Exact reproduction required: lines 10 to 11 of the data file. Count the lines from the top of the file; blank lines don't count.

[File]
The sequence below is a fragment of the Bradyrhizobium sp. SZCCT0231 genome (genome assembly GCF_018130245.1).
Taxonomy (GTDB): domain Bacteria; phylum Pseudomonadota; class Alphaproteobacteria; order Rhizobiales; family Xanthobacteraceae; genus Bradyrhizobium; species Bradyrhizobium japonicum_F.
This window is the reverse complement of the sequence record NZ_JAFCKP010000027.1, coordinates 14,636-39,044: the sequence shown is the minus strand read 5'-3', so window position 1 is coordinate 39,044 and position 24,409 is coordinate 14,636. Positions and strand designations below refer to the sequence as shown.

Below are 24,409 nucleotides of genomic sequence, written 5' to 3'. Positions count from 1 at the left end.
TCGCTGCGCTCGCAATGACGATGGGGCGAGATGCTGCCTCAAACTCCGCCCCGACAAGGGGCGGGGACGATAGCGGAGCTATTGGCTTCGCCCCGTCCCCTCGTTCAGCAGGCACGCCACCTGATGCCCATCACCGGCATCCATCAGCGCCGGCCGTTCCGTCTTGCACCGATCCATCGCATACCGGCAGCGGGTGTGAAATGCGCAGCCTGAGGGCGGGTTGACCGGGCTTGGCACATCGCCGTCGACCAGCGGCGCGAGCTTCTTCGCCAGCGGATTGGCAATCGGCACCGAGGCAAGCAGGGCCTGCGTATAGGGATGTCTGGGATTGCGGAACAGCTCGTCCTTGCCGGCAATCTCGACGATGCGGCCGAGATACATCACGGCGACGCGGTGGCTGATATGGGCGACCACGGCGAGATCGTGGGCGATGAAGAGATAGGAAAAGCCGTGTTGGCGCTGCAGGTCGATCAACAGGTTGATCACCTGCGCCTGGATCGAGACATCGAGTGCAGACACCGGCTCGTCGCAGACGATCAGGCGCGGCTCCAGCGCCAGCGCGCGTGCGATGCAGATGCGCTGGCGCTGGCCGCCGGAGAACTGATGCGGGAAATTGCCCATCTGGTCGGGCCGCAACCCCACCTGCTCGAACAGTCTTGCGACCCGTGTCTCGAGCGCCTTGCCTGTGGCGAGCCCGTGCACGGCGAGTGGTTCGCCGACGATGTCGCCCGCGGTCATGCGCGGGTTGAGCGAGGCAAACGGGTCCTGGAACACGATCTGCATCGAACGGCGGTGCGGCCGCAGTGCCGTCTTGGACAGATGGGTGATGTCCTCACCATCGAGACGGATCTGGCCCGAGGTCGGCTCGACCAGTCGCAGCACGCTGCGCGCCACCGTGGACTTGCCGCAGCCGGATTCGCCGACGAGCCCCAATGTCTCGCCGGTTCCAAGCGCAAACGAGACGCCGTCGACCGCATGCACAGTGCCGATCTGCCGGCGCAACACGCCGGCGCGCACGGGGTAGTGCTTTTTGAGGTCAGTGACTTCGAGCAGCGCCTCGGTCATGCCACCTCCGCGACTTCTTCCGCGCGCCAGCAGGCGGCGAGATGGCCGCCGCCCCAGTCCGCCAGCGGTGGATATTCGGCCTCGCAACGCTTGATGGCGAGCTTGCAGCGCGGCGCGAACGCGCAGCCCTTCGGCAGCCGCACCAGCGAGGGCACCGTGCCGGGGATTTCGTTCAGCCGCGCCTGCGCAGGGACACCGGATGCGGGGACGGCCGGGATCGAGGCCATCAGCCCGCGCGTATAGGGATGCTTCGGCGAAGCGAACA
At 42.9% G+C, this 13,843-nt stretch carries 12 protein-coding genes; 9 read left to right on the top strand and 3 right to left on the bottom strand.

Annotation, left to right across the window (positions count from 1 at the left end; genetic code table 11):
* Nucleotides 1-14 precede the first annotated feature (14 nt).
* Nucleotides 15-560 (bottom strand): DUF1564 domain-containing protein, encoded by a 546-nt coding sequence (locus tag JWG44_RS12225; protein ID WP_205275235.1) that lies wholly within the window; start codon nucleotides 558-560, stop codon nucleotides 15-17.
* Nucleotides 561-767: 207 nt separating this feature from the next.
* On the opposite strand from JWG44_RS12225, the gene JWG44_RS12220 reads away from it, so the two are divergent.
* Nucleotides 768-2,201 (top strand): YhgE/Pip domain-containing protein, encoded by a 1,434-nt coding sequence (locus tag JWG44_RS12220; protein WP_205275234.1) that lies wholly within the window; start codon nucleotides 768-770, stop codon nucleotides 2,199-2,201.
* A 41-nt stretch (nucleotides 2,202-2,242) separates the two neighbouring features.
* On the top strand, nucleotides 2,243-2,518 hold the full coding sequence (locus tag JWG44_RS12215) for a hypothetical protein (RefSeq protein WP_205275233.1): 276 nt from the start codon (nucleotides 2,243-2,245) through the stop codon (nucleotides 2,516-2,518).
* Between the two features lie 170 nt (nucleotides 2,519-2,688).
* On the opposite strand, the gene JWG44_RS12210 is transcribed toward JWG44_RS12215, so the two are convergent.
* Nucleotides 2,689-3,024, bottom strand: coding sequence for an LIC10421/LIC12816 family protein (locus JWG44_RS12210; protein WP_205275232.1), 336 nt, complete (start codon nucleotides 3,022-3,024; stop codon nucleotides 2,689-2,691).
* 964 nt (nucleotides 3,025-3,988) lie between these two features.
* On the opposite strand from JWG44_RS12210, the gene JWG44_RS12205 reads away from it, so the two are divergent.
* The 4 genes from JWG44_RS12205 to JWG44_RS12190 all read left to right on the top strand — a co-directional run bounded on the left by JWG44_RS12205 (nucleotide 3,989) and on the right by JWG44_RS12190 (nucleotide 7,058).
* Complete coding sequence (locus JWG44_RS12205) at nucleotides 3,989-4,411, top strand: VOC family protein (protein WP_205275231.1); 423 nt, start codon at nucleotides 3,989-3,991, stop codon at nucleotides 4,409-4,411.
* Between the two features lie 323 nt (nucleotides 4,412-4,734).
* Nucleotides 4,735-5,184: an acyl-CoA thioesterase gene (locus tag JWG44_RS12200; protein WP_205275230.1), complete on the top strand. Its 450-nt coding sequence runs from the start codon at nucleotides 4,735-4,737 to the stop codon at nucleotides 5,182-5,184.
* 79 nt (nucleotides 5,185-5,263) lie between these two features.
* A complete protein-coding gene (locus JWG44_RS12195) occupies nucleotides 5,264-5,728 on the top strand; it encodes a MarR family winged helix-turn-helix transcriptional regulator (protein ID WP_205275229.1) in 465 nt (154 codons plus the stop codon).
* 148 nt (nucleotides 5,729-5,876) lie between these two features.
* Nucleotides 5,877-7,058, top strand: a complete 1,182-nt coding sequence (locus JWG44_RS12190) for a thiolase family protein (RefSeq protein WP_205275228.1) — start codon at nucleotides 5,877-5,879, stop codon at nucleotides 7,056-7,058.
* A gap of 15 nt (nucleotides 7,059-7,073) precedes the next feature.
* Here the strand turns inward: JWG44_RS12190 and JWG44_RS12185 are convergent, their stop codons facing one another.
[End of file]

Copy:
* Nucleotides 561-767: 207 nt separating this feature from the next.
* On the opposite strand from JWG44_RS12225, the gene JWG44_RS12220 reads away from it, so the two are divergent.